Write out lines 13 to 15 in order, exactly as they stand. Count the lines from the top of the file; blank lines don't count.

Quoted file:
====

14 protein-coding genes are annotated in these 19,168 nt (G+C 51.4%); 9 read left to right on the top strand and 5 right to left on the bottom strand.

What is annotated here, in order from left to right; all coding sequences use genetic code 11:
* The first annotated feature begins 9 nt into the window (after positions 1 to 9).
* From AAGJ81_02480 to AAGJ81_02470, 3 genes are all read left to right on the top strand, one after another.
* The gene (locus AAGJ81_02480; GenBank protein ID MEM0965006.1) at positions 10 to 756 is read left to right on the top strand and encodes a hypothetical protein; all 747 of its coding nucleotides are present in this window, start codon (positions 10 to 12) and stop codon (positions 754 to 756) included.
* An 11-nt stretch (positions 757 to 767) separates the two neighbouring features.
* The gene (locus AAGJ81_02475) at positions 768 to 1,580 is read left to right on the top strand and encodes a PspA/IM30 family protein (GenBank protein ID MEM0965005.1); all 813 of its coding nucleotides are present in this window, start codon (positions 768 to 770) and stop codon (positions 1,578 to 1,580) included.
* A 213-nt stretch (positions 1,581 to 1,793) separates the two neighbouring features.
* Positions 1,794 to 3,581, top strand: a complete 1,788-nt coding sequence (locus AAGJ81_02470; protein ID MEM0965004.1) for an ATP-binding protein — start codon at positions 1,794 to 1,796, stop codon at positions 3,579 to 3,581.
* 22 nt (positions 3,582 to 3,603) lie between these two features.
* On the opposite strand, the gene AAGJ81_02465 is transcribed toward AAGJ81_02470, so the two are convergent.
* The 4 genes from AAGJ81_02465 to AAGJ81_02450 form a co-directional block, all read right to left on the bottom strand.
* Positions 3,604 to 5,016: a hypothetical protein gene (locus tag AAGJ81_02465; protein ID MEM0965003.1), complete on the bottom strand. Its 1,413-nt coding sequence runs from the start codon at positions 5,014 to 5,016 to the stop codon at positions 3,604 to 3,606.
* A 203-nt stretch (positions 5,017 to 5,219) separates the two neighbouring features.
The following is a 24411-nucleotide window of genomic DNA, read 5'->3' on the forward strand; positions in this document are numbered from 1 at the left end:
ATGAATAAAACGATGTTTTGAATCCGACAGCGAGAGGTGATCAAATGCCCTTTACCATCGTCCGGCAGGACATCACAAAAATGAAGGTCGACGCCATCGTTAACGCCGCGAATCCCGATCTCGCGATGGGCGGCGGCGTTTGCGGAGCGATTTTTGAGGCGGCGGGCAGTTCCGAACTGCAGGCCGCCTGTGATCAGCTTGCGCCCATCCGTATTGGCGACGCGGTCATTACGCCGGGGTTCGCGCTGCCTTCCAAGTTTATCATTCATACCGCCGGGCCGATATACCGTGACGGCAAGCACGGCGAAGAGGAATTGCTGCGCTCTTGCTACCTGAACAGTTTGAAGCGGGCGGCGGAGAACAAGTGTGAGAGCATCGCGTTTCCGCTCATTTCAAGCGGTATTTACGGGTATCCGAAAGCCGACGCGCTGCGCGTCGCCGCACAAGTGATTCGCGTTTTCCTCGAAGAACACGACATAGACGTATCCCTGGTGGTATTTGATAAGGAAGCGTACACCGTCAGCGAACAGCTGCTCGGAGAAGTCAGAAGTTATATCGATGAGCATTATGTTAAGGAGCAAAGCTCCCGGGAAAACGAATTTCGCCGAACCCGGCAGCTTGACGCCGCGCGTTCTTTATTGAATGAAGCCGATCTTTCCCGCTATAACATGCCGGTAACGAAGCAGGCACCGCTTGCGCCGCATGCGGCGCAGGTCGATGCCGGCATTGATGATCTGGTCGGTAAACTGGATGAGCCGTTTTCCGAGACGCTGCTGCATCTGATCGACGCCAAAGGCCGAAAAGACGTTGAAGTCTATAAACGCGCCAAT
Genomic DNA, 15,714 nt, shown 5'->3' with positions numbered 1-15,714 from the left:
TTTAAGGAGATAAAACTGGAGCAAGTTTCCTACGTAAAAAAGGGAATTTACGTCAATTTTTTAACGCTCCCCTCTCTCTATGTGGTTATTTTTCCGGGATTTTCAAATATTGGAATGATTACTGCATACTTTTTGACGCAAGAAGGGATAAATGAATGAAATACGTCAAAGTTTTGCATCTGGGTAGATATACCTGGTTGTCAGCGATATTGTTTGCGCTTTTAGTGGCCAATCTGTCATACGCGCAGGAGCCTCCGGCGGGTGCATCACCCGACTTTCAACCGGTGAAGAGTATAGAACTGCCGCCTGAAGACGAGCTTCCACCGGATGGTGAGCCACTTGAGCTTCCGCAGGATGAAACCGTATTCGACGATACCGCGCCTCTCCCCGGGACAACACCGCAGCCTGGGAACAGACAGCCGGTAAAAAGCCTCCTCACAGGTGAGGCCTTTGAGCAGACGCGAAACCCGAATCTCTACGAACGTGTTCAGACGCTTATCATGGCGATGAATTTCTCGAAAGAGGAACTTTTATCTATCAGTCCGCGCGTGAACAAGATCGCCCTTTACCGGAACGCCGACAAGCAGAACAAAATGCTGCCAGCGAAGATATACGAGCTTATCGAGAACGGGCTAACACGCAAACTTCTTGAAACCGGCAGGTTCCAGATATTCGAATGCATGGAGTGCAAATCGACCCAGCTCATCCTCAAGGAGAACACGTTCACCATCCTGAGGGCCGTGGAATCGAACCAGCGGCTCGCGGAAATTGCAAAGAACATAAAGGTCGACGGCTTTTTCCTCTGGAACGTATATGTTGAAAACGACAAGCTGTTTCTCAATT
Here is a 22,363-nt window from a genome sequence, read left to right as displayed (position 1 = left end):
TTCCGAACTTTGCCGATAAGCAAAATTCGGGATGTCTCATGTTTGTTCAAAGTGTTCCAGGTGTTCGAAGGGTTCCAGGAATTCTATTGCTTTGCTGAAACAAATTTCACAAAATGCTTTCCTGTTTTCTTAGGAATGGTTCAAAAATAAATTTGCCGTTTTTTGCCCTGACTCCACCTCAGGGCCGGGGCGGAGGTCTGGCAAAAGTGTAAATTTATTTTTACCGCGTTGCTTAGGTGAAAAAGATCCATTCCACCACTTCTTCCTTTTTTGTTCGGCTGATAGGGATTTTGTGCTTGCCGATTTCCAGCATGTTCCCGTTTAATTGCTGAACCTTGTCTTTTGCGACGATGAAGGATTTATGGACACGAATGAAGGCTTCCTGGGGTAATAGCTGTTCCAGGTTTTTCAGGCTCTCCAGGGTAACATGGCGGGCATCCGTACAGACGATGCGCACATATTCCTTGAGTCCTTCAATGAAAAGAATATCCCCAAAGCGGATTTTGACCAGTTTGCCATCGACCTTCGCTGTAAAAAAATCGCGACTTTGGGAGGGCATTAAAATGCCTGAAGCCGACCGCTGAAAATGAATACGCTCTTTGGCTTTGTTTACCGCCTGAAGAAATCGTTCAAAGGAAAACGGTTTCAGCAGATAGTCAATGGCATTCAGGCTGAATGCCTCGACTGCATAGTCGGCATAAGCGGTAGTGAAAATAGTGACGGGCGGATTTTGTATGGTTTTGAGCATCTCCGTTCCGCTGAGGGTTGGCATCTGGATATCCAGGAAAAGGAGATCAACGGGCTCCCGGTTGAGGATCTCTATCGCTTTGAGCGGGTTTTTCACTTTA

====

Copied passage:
* Positions 3,604 to 5,016: a hypothetical protein gene (locus tag AAGJ81_02465; protein ID MEM0965003.1), complete on the bottom strand. Its 1,413-nt coding sequence runs from the start codon at positions 5,014 to 5,016 to the stop codon at positions 3,604 to 3,606.
* A 203-nt stretch (positions 5,017 to 5,219) separates the two neighbouring features.
The following is a 24411-nucleotide window of genomic DNA, read 5'->3' on the forward strand; positions in this document are numbered from 1 at the left end: